So disastrous has been the global response to this virus that, even where thought was given to the impact of a pandemic, it didn’t help. In the UK, the opportunity to plan for a pandemic was missed when 2016’s Cygnus exercise wasn’t acted upon: in this case, the thinking having been done, the doing seemed to prove too taxing.

What’s more, we are going to have plenty of time to do some thinking. In the second quarter of 2020 one-sixth of young people around the world lost their jobs. In the same period, hours worked in Europe and Central Asia declined by 17% or 55 million full-time equivalent jobs. While attention has been paid to the disproportionate impact that COVID-19 has had on the health of the elderly, it has hit the young particularly badly in terms of lost jobs, interrupted education and lowered life prospects.

Wake up call

Do we really think these young people, whose environmental, social and cultural agenda is so different from the elderly, are not going to take the opportunity created by COVID-19 to reimagine the world around them? They come in for a lot of unfair criticism for being ‘woke’, but by 2030 young people will have as many votes as older citizens in G7 countries, so other generations may need to wake up, also. Will there be a political party brave enough to ignore their demand for change?

Yes, the problems we face may seem insurmountable. But, pockets of idiocy aside, there is growing consensus on the need to address climate change, to name one of the biggest challenges faced. There is a wider acceptance of the need to address inequality, even among the 1% who have benefited most from the financial asymmetry. There is also the faintest suggestion that populism has reached its high mark, the tide is turning, and that experts are coming back in fashion.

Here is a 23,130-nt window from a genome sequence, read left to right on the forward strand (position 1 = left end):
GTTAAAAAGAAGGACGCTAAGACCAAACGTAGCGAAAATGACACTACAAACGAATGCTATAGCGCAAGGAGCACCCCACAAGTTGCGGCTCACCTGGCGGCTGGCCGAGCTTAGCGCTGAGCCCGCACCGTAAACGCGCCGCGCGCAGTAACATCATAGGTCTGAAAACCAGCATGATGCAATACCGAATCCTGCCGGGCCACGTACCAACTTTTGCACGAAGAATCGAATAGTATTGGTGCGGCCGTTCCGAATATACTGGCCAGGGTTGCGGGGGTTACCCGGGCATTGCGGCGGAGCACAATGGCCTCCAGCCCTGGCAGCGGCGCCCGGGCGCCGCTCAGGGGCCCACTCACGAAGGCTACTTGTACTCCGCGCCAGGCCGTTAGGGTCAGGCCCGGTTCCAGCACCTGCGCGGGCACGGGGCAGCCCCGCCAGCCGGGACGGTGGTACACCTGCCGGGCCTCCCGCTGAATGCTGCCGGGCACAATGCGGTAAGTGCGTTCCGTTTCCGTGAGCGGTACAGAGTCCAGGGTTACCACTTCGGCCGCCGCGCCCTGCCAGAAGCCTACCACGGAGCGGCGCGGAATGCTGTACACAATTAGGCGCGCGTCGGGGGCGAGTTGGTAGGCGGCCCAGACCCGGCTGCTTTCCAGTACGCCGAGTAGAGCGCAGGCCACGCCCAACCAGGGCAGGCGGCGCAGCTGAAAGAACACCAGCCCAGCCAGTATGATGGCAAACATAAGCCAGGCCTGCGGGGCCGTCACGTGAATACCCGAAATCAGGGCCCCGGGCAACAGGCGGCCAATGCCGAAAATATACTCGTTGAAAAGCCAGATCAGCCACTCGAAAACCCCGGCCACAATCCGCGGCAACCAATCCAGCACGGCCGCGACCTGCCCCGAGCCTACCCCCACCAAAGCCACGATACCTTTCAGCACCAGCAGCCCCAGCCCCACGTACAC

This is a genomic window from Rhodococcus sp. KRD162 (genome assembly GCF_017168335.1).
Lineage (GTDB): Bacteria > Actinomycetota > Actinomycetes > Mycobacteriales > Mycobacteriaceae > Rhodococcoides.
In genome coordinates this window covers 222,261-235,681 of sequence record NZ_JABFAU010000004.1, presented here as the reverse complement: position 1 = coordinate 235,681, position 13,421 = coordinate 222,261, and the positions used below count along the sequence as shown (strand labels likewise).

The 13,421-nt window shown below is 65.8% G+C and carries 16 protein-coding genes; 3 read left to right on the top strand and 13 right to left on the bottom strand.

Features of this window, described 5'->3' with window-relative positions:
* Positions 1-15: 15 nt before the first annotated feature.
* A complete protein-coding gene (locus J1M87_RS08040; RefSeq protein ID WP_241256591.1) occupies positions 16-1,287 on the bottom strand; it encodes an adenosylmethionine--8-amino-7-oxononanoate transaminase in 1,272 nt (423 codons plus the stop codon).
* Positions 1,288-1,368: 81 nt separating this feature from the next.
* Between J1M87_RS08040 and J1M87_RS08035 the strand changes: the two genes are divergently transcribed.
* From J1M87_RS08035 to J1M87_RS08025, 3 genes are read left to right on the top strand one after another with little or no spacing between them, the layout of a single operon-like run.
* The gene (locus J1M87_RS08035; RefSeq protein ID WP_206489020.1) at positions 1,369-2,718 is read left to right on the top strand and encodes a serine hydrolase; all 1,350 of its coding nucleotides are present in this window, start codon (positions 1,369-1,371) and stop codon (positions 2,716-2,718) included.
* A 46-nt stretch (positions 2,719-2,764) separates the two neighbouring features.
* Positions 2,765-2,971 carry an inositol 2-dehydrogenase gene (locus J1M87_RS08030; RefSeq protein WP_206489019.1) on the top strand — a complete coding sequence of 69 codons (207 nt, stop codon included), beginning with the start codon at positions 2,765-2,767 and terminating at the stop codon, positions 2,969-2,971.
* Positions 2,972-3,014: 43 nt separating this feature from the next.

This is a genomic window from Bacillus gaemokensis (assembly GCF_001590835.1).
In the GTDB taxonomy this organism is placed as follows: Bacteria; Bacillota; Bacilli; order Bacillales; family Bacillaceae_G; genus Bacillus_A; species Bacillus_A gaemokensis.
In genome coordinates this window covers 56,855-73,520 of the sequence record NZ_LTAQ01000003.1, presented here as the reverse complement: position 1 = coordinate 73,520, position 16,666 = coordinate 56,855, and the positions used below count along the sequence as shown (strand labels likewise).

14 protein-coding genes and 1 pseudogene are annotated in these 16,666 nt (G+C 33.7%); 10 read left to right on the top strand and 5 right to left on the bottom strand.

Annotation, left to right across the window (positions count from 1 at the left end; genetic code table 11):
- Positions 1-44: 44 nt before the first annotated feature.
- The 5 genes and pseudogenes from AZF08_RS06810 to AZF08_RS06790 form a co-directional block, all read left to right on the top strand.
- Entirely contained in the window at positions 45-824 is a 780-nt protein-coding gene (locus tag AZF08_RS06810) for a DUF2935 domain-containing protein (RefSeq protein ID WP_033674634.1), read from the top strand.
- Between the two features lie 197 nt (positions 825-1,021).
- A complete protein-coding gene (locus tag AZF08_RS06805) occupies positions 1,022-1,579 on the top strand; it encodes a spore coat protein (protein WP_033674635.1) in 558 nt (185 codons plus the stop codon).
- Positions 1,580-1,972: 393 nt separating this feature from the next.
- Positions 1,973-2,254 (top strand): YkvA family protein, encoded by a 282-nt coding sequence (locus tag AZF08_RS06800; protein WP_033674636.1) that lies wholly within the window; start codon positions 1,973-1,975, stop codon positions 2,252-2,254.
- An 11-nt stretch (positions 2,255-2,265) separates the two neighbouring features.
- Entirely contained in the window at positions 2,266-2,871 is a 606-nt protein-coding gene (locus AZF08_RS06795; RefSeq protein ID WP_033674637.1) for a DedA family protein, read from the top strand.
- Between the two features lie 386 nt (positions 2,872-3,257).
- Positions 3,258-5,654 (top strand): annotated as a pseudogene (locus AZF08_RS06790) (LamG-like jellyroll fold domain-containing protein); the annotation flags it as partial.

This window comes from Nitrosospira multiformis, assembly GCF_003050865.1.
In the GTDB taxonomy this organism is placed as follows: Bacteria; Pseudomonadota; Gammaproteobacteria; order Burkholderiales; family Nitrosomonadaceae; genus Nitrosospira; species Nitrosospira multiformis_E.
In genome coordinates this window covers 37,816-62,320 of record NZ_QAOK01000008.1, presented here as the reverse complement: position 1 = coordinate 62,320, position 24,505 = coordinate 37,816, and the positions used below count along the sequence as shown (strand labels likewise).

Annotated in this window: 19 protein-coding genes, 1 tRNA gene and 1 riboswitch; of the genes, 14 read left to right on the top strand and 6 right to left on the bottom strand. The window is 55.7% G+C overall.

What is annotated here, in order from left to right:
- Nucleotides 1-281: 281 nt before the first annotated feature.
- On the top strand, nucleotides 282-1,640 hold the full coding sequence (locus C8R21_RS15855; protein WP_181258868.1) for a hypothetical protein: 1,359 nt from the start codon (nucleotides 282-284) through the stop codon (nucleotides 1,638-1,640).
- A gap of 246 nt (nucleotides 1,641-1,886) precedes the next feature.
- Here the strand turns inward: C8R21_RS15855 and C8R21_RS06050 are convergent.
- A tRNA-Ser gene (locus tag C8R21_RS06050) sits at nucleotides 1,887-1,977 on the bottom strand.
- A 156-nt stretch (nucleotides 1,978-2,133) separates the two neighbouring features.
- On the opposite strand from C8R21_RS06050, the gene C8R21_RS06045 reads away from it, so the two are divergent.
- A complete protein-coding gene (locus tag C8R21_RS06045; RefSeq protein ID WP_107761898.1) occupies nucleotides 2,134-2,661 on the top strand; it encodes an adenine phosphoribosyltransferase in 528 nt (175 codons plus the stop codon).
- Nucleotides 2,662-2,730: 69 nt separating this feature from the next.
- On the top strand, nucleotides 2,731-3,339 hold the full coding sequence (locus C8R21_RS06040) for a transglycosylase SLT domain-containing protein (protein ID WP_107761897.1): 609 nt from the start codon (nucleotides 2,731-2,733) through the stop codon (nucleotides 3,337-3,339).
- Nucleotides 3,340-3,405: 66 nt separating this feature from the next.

Some of the challenges we face are fiendishly complicated. Others offer up apparently impossible contradictions: witness a Culture Secretary recently warning publicly-funded British museums not to remove objects of contested cultural heritage, while a commercial gallery pulled its own paintings by Philip Guston from display for fear of offending.

Most, if not all, of the challenges we face will affect future generations more than the elderly. It’s only right therefore that they get to shape the debates that thinking beyond our immediate need will provoke. They need to manage the debate around the role of technology, and to what extent it replaces human activity, for example. Regardless, none of these challenges will be met if we don’t look further ahead than Christmas 2020, virus or no virus.

It’s time to put our thinking caps on.



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James Tate

James Tate


A pick and mix of words; now online, better packaged and more expensive, like everything post-COVID. The sour cherries are best. The opinions are my own.